'Bomb plot involving aircraft': Four arrests in Sydney terror raids

Julian Drape
Police conduct terror raids across Sydney

Heavily armed police have raided properties in four Sydney suburbs in an operation the prime minister says was designed to stop "terrorist attacks in Australia".

Australian Federal Police, NSW Police and the domestic spy agency ASIO jointly carried out the major counter terrorism operation on Saturday afternoon in Surry Hills, Lakemba, Wiley Park and Punchbowl.

"Four men have been taken into custody and are assisting police with their enquiries," the AFP and NSW Police said in a joint statement following the raids.

Fairfax Media reports the raids were in relation to a terrorist cell "and a bomb plot involving aircraft".

Forty riot squad officers stormed the Surry Hills terrace before the explosives team found a suspicious device.

TV footage shows a man with a bandage on his head and draped in a blanket being led away by authorities.

Prime Minister Malcolm Turnbull has been briefed on the progress of the operation by security agency heads.

"These operations are designed to disrupt and prevent plans to undertake terrorist attacks in Australia," the prime minister said in a statement.

"My number one priority, and that of my government, is the safety and security of all Australians, and the public should be reassured that our security and intelligence agencies are working tirelessly to keep us safe."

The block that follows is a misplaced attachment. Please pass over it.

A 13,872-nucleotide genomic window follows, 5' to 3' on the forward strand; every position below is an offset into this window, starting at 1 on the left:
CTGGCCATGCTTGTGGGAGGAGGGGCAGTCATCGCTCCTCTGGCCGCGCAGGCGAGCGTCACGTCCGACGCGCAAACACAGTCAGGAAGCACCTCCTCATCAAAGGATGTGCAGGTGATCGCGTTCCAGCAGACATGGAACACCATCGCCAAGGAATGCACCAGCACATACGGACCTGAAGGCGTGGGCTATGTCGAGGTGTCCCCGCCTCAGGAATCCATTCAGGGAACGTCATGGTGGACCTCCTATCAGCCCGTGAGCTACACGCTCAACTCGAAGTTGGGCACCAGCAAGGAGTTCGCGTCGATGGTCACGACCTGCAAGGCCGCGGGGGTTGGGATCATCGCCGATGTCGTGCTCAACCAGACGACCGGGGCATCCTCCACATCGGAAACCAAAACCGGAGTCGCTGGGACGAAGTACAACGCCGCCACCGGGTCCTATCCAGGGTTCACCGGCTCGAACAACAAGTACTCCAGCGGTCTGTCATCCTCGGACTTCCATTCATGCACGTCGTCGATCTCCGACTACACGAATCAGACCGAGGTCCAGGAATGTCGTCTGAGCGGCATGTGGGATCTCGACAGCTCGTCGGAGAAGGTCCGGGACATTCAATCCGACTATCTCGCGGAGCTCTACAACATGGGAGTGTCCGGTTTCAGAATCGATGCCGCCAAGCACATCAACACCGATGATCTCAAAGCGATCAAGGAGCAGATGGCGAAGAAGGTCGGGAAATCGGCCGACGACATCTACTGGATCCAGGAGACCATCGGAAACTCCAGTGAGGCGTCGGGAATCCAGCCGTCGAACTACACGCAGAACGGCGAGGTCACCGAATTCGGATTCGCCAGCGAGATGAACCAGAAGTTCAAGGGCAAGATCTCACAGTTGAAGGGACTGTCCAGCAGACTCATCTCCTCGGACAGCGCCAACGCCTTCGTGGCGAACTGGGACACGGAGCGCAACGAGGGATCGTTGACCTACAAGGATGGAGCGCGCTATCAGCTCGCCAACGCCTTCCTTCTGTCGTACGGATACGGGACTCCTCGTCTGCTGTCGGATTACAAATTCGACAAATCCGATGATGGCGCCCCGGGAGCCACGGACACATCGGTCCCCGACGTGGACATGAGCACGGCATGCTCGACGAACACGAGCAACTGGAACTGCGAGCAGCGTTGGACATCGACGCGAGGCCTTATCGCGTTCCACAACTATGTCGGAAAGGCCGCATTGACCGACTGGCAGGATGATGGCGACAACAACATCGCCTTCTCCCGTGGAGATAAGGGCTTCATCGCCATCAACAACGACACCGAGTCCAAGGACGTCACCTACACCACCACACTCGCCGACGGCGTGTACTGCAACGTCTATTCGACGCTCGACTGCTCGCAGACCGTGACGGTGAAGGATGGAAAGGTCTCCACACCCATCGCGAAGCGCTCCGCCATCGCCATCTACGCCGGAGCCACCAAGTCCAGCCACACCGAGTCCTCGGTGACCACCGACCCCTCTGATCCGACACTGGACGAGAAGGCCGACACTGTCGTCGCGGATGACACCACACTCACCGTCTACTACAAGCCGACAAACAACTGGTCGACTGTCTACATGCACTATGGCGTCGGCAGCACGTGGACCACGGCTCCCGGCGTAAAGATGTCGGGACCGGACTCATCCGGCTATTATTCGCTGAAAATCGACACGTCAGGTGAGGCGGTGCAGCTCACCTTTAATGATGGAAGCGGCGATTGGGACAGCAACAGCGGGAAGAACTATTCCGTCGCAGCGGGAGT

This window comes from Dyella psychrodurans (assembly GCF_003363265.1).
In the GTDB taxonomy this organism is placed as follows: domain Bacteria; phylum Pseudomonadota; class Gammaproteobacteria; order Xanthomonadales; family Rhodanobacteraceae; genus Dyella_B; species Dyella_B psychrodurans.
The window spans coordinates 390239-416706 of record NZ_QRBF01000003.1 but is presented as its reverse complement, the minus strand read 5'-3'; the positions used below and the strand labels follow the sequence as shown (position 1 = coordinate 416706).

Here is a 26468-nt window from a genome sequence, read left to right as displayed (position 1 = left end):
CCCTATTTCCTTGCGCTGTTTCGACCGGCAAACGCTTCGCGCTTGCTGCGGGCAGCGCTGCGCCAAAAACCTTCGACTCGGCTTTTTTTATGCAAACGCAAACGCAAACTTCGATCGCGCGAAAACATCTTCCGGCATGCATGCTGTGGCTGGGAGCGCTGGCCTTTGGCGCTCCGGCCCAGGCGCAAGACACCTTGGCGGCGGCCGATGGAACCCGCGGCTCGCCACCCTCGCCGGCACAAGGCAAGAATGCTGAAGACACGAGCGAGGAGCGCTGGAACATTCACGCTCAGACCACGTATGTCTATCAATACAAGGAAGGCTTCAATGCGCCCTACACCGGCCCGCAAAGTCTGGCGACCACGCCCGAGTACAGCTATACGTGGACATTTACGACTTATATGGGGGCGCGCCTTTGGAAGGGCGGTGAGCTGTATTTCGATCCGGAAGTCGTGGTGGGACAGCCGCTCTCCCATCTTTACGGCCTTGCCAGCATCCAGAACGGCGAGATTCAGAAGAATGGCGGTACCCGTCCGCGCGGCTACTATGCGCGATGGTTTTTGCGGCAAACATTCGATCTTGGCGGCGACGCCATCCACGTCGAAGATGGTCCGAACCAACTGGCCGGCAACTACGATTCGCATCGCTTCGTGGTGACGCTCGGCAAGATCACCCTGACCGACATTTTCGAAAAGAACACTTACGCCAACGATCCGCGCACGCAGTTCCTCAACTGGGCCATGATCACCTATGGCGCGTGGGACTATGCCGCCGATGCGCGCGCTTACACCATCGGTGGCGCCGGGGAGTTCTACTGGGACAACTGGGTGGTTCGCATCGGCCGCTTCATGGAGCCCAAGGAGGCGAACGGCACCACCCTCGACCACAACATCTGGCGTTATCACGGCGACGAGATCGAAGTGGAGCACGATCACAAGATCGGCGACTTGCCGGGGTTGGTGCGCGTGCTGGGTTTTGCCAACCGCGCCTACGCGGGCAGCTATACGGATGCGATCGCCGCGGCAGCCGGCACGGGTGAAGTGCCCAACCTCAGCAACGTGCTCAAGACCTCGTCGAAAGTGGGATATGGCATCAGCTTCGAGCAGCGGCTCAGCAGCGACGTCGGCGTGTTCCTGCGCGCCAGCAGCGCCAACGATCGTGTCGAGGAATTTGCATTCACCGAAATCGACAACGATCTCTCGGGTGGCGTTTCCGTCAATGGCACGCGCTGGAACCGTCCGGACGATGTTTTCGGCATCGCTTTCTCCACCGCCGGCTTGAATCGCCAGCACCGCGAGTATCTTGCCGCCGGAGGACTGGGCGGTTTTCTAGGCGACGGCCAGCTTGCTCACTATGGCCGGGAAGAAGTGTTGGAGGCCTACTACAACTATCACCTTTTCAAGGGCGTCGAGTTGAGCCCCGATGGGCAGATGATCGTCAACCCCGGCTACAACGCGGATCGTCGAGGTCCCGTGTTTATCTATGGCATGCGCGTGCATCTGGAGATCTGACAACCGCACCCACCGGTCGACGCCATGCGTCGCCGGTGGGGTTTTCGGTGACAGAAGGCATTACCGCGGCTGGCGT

The family who lived in the raided house on Cleveland Street in Surry Hills has been described as "perfectly nice and normal people" by a neighbour whose property backs onto theirs.

"We knew them to say hello to and they seemed nice," the woman in her early 30s, who didn't want to be identified, told AAP.

An elderly couple lived in the home, the neighbour said, and they had adult children.

The neighbour came home while the raid was underway and said there were "heaps" of police at the scene.

Cleveland Street remains closed in both directions in Surry Hills between Elizabeth and Crown streets.

"Motorists are advised to avoid the area or allow plenty of extra travel time," a Transport Management Centre spokesman said in a statement.